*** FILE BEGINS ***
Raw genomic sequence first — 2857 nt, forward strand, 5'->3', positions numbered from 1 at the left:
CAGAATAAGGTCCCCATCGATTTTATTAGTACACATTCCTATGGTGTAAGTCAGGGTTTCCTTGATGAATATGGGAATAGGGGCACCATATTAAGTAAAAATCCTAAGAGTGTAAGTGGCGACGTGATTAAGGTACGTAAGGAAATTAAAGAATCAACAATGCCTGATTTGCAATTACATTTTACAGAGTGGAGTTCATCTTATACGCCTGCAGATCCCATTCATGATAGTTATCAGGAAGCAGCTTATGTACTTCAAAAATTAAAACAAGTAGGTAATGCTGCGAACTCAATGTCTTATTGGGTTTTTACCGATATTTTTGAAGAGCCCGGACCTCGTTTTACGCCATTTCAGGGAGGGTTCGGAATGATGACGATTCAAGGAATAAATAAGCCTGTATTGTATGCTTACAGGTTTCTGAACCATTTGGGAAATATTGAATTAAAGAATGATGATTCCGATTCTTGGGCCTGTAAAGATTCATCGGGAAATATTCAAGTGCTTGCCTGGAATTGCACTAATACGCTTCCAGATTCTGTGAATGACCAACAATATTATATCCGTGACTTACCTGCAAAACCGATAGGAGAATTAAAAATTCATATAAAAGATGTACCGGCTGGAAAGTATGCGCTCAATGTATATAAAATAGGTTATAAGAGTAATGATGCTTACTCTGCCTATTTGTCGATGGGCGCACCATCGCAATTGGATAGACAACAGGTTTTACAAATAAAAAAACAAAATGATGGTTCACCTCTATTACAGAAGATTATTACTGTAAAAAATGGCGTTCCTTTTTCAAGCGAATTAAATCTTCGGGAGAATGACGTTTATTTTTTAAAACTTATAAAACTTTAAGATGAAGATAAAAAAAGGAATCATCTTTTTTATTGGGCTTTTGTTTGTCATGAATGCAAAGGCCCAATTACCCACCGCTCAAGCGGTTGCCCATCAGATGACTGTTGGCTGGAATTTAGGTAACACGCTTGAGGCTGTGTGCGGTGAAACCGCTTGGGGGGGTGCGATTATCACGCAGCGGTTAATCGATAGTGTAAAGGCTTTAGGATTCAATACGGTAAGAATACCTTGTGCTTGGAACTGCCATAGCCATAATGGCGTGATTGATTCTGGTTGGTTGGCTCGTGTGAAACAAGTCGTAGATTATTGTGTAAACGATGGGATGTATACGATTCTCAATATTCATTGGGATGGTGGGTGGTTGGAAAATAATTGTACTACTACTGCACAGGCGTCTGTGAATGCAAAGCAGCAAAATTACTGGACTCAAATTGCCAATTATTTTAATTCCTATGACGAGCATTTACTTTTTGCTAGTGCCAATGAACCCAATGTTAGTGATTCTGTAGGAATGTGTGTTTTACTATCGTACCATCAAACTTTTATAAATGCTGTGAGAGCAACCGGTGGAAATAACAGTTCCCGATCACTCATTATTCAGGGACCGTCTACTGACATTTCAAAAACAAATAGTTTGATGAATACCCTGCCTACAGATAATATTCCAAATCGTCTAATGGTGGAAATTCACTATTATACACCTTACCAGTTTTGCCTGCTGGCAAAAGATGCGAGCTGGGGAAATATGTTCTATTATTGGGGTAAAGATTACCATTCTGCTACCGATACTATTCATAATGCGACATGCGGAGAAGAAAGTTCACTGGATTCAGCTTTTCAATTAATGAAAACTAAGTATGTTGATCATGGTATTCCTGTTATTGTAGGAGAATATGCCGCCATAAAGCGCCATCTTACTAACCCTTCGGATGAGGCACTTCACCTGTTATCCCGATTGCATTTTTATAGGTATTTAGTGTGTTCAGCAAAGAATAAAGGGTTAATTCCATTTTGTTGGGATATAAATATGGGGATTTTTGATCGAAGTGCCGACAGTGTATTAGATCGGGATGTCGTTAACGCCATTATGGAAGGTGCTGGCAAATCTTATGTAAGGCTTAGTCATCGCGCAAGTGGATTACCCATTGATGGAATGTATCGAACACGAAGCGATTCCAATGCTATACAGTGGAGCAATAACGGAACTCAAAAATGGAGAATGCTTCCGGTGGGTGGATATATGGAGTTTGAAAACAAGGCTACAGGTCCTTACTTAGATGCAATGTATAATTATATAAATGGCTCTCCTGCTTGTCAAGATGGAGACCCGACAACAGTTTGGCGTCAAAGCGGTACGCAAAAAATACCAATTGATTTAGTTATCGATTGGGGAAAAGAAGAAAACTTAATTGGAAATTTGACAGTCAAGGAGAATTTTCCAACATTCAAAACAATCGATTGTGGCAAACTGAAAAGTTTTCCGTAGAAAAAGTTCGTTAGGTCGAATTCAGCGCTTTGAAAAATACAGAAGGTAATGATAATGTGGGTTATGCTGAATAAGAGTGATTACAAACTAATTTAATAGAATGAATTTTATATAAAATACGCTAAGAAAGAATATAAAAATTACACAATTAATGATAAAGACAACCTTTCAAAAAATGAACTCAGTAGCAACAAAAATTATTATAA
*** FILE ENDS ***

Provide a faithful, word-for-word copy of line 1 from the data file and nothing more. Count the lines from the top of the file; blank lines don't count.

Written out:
Raw genomic sequence first — 2857 nt, forward strand, 5'->3', positions numbered from 1 at the left: